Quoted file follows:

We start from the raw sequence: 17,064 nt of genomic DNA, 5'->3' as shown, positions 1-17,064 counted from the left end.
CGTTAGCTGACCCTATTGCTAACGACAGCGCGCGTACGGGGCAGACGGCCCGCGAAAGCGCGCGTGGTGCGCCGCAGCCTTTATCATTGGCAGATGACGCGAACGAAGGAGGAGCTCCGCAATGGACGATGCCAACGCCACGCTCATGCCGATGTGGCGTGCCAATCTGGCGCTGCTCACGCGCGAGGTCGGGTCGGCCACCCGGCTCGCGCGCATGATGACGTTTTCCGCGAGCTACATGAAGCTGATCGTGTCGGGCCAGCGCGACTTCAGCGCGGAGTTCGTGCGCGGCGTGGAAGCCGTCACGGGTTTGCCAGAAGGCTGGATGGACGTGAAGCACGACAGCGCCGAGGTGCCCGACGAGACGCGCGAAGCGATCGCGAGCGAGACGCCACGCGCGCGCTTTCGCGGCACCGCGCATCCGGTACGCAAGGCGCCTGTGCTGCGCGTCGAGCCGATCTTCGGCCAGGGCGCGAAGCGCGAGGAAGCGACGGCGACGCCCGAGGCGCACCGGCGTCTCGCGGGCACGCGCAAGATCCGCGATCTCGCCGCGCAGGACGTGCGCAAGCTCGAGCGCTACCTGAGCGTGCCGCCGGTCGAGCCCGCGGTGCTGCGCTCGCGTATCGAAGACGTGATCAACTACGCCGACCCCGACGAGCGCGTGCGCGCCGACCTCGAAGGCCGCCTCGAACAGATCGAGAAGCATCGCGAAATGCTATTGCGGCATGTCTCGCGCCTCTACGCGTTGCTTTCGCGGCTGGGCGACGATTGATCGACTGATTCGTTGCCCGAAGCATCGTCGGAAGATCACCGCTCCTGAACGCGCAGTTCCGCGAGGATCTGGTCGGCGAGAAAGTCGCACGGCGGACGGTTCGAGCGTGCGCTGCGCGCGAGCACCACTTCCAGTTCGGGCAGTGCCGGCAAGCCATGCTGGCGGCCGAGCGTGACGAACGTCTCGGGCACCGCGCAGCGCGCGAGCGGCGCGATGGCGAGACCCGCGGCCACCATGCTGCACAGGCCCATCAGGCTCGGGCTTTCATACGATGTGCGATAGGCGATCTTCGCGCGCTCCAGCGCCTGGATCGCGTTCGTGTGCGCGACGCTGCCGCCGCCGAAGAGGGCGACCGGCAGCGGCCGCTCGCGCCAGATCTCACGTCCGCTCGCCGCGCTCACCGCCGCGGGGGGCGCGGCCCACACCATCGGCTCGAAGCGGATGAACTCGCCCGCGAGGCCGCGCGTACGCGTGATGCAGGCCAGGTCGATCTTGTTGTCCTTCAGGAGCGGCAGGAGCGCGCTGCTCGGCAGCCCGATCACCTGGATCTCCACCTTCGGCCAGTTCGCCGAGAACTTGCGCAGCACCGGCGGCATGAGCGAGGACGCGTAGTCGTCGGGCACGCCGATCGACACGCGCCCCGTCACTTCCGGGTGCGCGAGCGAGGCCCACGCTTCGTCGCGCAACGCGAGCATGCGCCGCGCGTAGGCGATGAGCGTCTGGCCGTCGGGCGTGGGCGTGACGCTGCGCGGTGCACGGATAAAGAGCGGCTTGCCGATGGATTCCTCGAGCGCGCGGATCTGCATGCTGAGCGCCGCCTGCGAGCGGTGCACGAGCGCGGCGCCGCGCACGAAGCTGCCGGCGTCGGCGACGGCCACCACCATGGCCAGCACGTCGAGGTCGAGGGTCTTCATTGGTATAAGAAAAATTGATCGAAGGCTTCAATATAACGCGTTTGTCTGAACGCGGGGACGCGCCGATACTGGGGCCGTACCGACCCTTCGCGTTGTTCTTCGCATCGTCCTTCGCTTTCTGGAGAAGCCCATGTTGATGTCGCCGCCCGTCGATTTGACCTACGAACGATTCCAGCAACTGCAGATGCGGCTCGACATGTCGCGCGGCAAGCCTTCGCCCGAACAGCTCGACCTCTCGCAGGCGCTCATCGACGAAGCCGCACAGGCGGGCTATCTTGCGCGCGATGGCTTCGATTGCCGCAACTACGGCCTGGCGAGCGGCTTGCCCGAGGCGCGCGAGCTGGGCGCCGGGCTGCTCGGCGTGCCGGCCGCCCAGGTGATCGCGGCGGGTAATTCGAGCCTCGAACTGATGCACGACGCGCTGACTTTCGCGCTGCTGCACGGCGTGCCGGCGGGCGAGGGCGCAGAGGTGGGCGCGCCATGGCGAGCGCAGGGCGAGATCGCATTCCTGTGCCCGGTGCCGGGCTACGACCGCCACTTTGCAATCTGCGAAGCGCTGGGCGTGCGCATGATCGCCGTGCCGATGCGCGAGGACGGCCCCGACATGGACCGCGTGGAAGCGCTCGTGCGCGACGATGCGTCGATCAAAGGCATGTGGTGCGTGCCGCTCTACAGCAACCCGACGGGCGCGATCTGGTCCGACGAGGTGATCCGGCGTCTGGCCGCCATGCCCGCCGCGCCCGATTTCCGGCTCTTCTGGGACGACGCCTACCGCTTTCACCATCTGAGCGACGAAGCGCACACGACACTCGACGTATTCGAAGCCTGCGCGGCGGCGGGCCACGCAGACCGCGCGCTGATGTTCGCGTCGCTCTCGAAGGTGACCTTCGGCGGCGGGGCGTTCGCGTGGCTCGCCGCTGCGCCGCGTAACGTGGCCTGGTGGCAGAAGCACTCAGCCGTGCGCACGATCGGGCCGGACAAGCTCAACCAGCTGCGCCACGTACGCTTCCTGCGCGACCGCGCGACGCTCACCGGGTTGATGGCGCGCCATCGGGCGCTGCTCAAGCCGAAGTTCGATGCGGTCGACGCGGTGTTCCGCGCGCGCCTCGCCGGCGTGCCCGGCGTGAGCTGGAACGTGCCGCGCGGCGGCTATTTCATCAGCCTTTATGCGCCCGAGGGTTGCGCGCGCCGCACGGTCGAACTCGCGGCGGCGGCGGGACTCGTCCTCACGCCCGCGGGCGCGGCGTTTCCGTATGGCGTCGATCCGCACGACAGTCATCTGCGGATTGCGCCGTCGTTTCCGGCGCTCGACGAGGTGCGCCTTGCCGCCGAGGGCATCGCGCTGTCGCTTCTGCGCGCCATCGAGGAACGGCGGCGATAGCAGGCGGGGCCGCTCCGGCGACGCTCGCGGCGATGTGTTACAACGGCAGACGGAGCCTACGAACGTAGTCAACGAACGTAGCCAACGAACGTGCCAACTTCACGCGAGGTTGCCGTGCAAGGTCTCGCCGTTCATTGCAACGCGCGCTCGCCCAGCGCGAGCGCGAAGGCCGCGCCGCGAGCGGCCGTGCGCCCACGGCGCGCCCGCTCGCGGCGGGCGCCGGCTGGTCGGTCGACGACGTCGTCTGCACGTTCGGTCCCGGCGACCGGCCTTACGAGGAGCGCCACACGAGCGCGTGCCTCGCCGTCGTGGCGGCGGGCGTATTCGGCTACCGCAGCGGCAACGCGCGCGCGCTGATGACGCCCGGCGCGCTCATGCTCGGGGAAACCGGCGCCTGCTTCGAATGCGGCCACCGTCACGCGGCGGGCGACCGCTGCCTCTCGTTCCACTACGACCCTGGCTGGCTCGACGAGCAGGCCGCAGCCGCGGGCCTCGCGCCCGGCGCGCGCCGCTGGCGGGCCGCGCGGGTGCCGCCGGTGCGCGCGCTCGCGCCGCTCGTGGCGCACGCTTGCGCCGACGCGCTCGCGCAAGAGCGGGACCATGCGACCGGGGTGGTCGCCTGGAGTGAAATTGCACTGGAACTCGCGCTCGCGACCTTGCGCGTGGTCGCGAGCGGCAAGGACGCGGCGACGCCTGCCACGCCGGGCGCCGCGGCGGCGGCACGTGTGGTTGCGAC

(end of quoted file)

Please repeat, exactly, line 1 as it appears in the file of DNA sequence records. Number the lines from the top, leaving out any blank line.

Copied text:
We start from the raw sequence: 17,064 nt of genomic DNA, 5'->3' as shown, positions 1-17,064 counted from the left end.